In a June 2017 interview with the Des Moines radio station WHO-AM, Ernst said she was “generally supportive” of the Cruz amendment to the Better Care Reconciliation Act, which ultimately failed with Ernst voting for it.

For numbers of Iowans with preexisting conditions, the Iowa Democratic Party pointed to an October 2019 analysis by the liberal Washington, D.C.-based think tank Center for American Progress. Its data estimated 1.29 Iowans under 65 have a preexisting condition.

And finally, we will check whether “experts accuse her of breaking the law.”

Within its ad, the Iowa Democratic Party references a December 2019 investigative report by the Associated Press that found an outside political nonprofit called Iowa Values worked closely with the Ernst organization to raise money and campaign for her reelection, “a degree of overlap that potentially violates the law.”

The AP quoted two sources identified as experts, including an attorney with the nonpartisan Campaign Legal Center in Washington, D.C., who stated it’s “clear that the goal of Iowa Values is to re-elect Joni Ernst, which may violate its tax-exempt status.”

Watchdog groups filed complaints with the Federal Election Commission, seeking an investigation into Iowa Values. The independent federal agency has not been able to conduct official business after the resignation of a commissioner in August left it without a four-person quorum.

Iowa Values, which states on its website its intention to bring a conservative voice to state policy discussions, describes itself as a nonprofit, nonpartisan forum “not authorized by any candidate or committee.”


In June, Iowa Values announced it had invested “six-figures” in a digital advertising campaign, according to Iowa Starting Line.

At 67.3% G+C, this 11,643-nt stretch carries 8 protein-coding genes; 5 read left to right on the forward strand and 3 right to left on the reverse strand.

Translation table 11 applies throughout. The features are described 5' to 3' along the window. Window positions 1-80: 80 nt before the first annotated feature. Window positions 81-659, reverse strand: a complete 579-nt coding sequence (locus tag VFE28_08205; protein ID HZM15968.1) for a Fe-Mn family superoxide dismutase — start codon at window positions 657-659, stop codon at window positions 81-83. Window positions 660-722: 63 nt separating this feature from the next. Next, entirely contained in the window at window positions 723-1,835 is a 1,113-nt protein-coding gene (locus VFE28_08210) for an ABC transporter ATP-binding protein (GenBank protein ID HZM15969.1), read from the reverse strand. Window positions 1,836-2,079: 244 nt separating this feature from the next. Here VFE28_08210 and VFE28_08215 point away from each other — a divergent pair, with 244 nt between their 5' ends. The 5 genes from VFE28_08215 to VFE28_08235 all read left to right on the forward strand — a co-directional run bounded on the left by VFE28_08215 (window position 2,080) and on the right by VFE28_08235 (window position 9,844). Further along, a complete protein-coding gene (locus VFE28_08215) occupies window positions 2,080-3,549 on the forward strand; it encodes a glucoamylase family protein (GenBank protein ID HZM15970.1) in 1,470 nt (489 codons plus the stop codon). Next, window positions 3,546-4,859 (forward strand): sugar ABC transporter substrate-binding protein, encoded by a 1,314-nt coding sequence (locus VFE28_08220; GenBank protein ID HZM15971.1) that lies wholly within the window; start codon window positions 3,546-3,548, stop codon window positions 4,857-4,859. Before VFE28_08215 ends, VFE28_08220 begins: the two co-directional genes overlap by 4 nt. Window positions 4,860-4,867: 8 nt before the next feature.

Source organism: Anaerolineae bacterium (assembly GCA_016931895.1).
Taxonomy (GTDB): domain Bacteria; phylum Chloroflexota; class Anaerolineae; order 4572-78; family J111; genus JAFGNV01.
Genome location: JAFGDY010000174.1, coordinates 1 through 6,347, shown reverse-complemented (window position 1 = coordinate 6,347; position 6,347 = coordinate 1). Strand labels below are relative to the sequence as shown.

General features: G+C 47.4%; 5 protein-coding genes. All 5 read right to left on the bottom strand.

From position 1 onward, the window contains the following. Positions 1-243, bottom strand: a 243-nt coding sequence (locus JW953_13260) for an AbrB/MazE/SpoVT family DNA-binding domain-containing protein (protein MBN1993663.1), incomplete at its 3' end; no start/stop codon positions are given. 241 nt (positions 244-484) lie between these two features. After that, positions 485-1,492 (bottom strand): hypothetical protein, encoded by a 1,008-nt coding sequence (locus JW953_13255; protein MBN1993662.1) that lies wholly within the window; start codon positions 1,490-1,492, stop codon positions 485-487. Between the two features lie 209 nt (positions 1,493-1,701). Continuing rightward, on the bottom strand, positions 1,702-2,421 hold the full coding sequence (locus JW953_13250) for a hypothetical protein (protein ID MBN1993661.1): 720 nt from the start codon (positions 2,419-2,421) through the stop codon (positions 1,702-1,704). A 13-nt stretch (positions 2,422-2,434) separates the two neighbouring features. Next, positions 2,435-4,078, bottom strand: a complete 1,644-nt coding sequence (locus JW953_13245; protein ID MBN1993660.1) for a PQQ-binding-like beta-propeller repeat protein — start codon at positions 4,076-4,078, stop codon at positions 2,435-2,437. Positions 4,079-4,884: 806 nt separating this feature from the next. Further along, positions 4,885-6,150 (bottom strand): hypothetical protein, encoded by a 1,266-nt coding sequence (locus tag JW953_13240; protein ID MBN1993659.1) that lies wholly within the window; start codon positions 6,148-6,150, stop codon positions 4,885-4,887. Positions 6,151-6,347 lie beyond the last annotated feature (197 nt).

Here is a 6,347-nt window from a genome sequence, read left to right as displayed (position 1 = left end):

The Iowa Democratic Party accurately stated the Iowa senator’s votes in favor of the tax bill that benefited wealthy corporations, including John Deere, but also among other taxpayers.

The ad accurately portrays how Ernst’s support of repealing the Affordable Care Act would impact those with preexisting conditions, including thousands of Iowans.

The ad also accurately stated “experts accuse her of breaking the law,” although no official ruling has been made on whether election campaign violations occurred. Overall, Fact Checker gives these specific claims contained in the ad an A.


The Fact Checker team checks statements made by an Iowa political candidate/officeholder or a national candidate/officeholder about Iowa, or in ads that appear in our market.

Claims must be independently verifiable.

We give statements grades from A to F based on accuracy and context.

If you spot a claim you think needs checking, email us at factchecker@thegazette.com.

This Fact Checker was researched and written by B.A. Morelli and Michaela Ramm of The Gazette.